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OpEdNews Op Eds    H3'ed 5/24/09

Spain copies US practice of universal jurisdiction

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The Washington Post reports on the trend of Spanish justices to investigate human rights abuses elsewhere, including torture by the Bush administration, under universal jurisdiction. As usual with the MSM, the key information — that countries unhappy with Spain’s investigations, such as the US and Israel, themselves support universal jurisdiction when convenient — is hidden in the final paragraphs:

Other advocates, however, point out that Israel and the United States have embraced the principle of universal jurisdiction when it suits them.

In 1960, Israeli agents kidnapped Nazi war criminal Adolf Eichmann in Argentina and tried him in Israel; he was convicted and executed.

More recently, the U.S. Department of Justice has supported efforts to have Spain pursue investigations against two alleged Nazi concentration camp guards living in the United States. The Justice Department lacks the jurisdiction to prosecute the men for crimes committed decades ago in Europe but would like to deport them to Spain to stand trial there.

They do not even mention the Bush administration’s successful prosecution of Liberian Chuckie Taylor [Son of then-President Charles Taylor] for torture in US courts. At the time of the conviction, an FBI official asserted universal jurisdiction over torture:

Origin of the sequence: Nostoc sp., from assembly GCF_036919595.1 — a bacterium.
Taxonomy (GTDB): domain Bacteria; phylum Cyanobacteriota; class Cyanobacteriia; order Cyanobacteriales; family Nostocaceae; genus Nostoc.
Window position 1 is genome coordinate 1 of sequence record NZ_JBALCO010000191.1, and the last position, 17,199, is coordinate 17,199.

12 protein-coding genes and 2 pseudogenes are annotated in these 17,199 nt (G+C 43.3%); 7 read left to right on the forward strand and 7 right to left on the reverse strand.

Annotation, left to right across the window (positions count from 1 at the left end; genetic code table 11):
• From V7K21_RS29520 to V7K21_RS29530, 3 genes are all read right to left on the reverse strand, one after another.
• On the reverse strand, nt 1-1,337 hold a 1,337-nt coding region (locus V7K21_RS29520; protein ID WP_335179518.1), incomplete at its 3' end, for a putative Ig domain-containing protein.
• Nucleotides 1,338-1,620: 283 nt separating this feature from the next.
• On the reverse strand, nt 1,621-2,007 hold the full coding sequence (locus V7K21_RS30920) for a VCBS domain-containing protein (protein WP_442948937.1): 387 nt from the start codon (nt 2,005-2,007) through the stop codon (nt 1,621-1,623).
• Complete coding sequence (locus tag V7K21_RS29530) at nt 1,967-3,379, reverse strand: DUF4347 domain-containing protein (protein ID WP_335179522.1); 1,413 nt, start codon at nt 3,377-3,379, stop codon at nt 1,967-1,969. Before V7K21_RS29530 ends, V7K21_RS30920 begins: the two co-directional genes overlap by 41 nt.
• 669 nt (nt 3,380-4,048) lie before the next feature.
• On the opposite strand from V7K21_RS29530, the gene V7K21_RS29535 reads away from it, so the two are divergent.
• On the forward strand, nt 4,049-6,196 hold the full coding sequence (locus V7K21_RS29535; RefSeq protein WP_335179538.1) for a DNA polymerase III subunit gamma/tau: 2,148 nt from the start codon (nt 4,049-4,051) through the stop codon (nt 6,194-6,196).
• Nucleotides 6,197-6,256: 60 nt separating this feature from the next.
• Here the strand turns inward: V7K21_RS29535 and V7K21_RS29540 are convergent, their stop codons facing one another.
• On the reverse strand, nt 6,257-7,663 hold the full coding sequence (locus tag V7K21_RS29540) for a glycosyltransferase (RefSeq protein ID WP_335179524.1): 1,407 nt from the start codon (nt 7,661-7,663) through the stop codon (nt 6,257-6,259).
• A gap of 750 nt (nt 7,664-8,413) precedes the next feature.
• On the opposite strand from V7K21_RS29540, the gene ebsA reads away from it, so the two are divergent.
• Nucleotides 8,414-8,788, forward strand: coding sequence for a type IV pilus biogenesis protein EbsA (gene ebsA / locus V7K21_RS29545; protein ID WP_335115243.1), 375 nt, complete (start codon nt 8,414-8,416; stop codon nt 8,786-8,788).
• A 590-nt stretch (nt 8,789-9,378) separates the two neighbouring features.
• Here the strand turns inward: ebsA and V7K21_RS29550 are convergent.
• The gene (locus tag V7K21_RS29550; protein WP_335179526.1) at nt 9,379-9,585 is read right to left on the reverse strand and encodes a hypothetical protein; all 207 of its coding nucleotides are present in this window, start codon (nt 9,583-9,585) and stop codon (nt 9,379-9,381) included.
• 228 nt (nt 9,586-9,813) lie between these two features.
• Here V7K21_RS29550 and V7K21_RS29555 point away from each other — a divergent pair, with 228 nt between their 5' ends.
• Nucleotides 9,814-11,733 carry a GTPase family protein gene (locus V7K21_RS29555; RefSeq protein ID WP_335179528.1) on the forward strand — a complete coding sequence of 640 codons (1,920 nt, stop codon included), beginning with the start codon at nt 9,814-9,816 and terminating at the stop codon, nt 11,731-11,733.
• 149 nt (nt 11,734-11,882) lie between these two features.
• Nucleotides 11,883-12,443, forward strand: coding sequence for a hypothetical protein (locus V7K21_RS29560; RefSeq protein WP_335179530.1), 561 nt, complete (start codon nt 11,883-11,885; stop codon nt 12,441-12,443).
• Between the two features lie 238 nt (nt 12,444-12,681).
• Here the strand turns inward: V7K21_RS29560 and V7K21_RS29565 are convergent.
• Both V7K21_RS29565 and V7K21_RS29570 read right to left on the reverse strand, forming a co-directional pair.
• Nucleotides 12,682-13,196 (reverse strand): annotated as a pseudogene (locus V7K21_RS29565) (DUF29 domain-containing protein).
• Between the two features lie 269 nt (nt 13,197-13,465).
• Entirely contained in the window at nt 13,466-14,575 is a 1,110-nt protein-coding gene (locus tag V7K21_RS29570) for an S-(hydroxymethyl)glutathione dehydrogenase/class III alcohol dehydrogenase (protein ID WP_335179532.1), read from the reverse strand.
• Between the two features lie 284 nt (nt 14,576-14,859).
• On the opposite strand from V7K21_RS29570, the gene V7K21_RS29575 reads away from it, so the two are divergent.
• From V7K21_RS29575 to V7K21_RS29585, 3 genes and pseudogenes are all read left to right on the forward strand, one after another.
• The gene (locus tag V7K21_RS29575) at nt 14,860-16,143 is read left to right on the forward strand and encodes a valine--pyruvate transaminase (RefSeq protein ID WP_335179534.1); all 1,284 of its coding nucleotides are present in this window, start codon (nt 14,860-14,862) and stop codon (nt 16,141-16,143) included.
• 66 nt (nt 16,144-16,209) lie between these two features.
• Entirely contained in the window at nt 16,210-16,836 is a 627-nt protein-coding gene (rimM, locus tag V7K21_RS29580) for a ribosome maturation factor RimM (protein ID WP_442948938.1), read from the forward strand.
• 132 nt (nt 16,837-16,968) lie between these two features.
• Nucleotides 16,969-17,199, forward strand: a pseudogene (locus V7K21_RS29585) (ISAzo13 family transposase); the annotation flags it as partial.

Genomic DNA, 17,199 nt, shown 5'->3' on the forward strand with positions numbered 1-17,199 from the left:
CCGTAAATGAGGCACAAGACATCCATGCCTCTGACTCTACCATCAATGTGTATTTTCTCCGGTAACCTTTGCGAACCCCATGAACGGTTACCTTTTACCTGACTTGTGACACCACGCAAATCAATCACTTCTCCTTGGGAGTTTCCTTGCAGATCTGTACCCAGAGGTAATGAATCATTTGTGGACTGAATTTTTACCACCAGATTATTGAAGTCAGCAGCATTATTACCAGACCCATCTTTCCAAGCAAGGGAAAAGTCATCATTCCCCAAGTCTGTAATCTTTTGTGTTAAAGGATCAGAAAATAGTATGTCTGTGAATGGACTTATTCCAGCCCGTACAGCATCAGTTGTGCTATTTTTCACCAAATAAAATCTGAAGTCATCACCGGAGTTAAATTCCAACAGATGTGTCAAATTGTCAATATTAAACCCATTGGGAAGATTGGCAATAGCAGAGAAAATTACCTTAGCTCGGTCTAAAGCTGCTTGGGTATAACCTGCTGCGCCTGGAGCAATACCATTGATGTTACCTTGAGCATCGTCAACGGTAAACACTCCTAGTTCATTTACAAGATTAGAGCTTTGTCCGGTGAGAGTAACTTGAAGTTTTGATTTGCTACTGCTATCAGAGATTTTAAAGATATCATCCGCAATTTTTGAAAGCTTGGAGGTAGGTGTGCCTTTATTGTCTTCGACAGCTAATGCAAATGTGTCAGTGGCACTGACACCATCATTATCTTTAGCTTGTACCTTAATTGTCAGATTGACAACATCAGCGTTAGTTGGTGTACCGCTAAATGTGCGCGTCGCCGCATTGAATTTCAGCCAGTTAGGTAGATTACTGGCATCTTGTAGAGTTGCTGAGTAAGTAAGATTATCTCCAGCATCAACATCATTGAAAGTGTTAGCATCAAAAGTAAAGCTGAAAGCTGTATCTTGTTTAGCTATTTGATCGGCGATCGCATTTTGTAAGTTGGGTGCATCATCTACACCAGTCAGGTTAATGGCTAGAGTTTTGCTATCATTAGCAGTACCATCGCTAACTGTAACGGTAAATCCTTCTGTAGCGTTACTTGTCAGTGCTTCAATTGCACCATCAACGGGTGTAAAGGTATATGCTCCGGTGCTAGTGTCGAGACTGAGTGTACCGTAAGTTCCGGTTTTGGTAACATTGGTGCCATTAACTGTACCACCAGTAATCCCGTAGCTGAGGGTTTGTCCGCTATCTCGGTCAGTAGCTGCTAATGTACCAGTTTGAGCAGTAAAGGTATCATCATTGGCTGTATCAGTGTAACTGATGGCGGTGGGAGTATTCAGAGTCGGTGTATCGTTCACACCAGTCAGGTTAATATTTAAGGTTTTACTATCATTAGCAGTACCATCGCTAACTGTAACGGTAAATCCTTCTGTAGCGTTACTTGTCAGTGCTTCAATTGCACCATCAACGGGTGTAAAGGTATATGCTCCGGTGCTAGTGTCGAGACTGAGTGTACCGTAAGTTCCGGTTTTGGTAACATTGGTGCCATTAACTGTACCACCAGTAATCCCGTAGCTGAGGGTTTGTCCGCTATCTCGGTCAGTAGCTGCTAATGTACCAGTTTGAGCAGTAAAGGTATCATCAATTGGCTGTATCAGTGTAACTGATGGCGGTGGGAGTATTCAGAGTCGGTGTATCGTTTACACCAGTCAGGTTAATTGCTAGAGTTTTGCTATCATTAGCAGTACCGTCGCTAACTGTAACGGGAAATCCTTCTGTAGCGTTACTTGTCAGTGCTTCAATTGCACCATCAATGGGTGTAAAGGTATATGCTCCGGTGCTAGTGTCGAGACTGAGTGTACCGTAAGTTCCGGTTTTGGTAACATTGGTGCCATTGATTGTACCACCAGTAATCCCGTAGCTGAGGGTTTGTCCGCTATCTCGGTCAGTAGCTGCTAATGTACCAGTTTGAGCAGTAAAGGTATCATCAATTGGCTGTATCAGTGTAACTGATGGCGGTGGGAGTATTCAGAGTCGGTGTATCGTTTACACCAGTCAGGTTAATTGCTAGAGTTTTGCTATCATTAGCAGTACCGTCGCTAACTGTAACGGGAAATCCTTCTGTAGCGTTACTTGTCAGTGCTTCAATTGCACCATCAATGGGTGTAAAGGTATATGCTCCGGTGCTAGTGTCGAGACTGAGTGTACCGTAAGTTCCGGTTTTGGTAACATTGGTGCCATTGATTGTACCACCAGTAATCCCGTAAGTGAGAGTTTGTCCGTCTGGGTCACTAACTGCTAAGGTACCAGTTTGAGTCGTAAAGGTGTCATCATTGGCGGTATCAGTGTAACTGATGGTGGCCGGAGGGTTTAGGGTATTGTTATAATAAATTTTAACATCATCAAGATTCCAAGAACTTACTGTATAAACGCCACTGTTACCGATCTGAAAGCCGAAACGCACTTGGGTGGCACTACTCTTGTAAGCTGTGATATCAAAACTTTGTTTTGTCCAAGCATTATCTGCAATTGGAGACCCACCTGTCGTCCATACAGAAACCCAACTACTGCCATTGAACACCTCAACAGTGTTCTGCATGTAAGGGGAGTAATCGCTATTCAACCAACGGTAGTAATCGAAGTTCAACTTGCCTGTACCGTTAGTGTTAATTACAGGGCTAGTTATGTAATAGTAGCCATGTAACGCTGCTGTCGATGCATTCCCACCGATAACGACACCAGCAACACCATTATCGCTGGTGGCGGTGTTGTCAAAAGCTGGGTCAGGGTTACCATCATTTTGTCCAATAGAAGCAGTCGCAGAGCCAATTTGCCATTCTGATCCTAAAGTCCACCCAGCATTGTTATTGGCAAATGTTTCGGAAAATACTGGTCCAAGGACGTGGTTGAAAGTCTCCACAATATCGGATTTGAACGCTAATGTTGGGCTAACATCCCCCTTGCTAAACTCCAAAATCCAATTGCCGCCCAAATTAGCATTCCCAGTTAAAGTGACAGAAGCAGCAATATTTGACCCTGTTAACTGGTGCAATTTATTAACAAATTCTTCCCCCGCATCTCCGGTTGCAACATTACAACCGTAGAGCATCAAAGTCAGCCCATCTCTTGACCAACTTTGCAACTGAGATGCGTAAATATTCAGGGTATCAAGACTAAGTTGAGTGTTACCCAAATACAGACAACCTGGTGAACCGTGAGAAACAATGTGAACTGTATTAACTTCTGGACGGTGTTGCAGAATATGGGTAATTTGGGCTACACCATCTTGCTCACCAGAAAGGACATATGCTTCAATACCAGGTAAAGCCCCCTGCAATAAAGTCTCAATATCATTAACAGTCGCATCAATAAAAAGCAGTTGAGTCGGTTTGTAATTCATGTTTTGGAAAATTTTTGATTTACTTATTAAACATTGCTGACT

“This sentence sends a resounding message that torture will not be tolerated here at home or by U.S. nationals abroad,” said Executive Assistant Director Arthur M. Cummings II, of the FBI National Security Division. “The FBI and our law enforcement partners will continue to investigate such acts wherever they occur.”

And a Justice Department — yes, the same Justice Department that legitimated torture by US officials — asserted the gravity of the crime of torture, when committed by those out of favor in Washington:

A recent Justice Department court filing describes torture - which the U.S. has been accused of in the war on terror - as a flagrant and pernicious abuse of power and authority” that warrants severe punishment of Taylor. “It undermines respect for and trust in authority, government and a rule of law,” wrote Assistant U.S. Attorney Caroline Heck Miller in last week’s filing. “The gravity of the offense of torture is beyond dispute. [Emphasis added by Glenn Greenwald.]

If we had a real independent press in this country, the article on Spain would have been headlined “Spain copies US practice, without hypocrisy!” But American exceptionalism insists that other countries don’t copy US practice, but, rather, do as they are told by the US.

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Stephen Soldz is psychoanalyst, psychologist, public health researcher, and faculty member at the Boston Graduate School of Psychoanalysis. He is co-founder of the Coalition for an Ethical Psychology and is President of Psychologists for Social Responsibility. He was a psychological consultant on two of (more...)
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